The Spectrum archives contain titles such as the “Colorado Black Arts Festival,” “Diana Castro, a Soulful Gem and Hidden Jewel,” and “Lincoln Hills: An African-American Monument in Colorado’s Mountains.” The September 2012 edition offered a perspective on voting rights, prior to the presidential election.
“We honored Marie Greenwood who would soon celebrate her 100th birthday, and two others who were older,” Harris said about an event sponsored by the Spectrum. “We recognized a total of 25 women in a black tie gala to mark the 25th anniversary of the Spectrum. And we wrote articles about these women. We think it’s the right thing to salute those who contribute to a community.”
Harris is correct. Knowing your audience-and respecting that audience–is a wise move, especially in the media business where visitors, views and circulation numbers, among other factors, could make or break a bottom line. That respect also extends to integrating new technology, she acknowledged, adding, “We have changed our website several times. I also know that mobile is growing.”
KEY LEADERSHIP PRACTICES
Based on interviews with Harris, and others who know her, below are five additional leadership traits. Importantly, these practices could be adapted for leadership roles in any field or endeavor.
- Respect Your Mission. The Spectrum adheres to its mission, an act that keeps Harris and her staff focused and energized.
“Our mission is to give voice to people, events, and milestones of people of color in our area.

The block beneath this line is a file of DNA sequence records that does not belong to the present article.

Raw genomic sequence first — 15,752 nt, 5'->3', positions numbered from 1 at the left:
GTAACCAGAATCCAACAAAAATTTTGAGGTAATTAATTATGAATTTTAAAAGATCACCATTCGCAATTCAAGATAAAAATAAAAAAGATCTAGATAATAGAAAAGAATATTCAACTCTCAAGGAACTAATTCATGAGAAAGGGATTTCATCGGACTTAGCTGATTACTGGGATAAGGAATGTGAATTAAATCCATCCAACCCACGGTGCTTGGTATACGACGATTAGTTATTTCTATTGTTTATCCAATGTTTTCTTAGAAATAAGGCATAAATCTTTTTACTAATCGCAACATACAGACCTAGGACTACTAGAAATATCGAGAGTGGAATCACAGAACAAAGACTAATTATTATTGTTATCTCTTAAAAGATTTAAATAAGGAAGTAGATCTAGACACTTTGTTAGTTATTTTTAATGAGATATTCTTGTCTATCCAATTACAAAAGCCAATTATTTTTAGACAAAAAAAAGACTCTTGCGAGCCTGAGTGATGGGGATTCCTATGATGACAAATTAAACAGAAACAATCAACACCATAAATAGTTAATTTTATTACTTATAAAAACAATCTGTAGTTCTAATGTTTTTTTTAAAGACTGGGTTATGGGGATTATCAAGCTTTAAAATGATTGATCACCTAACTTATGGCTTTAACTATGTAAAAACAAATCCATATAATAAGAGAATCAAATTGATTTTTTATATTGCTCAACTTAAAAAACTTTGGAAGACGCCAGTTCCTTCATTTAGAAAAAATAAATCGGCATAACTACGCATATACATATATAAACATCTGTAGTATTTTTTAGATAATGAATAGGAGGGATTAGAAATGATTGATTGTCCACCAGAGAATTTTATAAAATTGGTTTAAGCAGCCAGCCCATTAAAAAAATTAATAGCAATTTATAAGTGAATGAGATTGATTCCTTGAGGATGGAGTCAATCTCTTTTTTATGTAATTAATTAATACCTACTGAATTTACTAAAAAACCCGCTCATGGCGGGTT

“We do stories that other publications miss. We did a story on Too Tall Edwards, a retired baseball player. Later I saw him, and he said, ‘I just want to thank you for doing my story.’ Our mission keeps us focused and it helps us to get through the rough times. We believe that we’re making a difference.”
- Regularly Assess Priorities. During the recent economic downturn, Harris decreased the Spectrum’s page count. “At one time we printed 80 pages. We’ve cut down the pages.”
“We had a big office space that we really weren’t using. So we moved to a smaller space.”
“We reduced our ad rates for small businesses and nonprofits.”
- Strike While The Iron Is Hot. Harris started off with two business partners in the late 1980’s, but both left. She kept going. She saw potential. She found advertisers; created graphics; set the content agenda, and dealt with printers. “The time was right,” she said.
- Keep Your Finger on the Pulse. Harris circulates in her community. She attends funerals, birthday parties, retirement celebrations, anniversary events, and receptions of all stripes. She stays attune to what matters to the people she serves. In fact, her contributions to the community are so well-known that the Blair-Caldwell African American Research Library has a special bookcase devoted to her work.
- Maintain the Passion. Glancing at her cell phone for messages one day, she said, “I couldn’t imagine another life. I love what I do.”